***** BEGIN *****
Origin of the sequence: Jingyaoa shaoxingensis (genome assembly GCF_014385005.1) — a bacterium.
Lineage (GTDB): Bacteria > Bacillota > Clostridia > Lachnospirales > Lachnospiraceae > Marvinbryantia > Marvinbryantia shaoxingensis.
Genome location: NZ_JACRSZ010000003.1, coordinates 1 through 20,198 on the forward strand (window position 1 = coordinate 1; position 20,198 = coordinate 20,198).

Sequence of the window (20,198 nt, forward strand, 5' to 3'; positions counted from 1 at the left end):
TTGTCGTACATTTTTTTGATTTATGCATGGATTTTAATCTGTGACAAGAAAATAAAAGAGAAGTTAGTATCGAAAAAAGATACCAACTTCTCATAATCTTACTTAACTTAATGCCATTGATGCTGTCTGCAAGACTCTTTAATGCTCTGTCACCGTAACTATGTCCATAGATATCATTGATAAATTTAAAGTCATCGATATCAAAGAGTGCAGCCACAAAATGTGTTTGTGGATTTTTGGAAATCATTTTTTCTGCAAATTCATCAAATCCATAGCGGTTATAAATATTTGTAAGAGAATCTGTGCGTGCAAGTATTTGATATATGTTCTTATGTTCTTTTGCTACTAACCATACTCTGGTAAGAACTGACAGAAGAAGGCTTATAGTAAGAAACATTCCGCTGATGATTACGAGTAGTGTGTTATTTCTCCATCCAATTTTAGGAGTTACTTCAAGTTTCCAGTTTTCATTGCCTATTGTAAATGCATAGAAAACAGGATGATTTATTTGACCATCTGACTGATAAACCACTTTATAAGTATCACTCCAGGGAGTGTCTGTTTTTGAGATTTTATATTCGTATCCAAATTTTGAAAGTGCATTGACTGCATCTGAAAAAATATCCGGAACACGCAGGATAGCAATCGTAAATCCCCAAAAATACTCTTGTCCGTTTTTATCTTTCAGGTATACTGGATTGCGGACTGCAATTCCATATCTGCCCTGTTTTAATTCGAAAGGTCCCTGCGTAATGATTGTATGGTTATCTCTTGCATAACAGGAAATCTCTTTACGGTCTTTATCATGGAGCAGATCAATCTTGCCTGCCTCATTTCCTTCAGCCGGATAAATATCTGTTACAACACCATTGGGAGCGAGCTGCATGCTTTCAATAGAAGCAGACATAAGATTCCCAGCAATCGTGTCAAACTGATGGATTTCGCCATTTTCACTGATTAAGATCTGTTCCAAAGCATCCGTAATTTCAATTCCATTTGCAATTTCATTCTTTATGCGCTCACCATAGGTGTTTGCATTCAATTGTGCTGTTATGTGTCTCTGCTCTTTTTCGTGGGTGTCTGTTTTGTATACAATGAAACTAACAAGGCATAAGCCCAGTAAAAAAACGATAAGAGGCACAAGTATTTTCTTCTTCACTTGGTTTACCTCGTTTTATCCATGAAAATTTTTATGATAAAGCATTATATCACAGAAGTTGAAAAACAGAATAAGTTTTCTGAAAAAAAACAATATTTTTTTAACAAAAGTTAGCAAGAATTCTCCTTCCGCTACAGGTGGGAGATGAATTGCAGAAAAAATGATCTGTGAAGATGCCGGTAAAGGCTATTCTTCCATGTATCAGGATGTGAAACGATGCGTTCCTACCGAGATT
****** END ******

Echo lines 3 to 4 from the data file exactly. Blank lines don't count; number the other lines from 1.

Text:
Genome location: NZ_JACRSZ010000003.1, coordinates 1 through 20,198 on the forward strand (window position 1 = coordinate 1; position 20,198 = coordinate 20,198).

Sequence of the window (20,198 nt, forward strand, 5' to 3'; positions counted from 1 at the left end):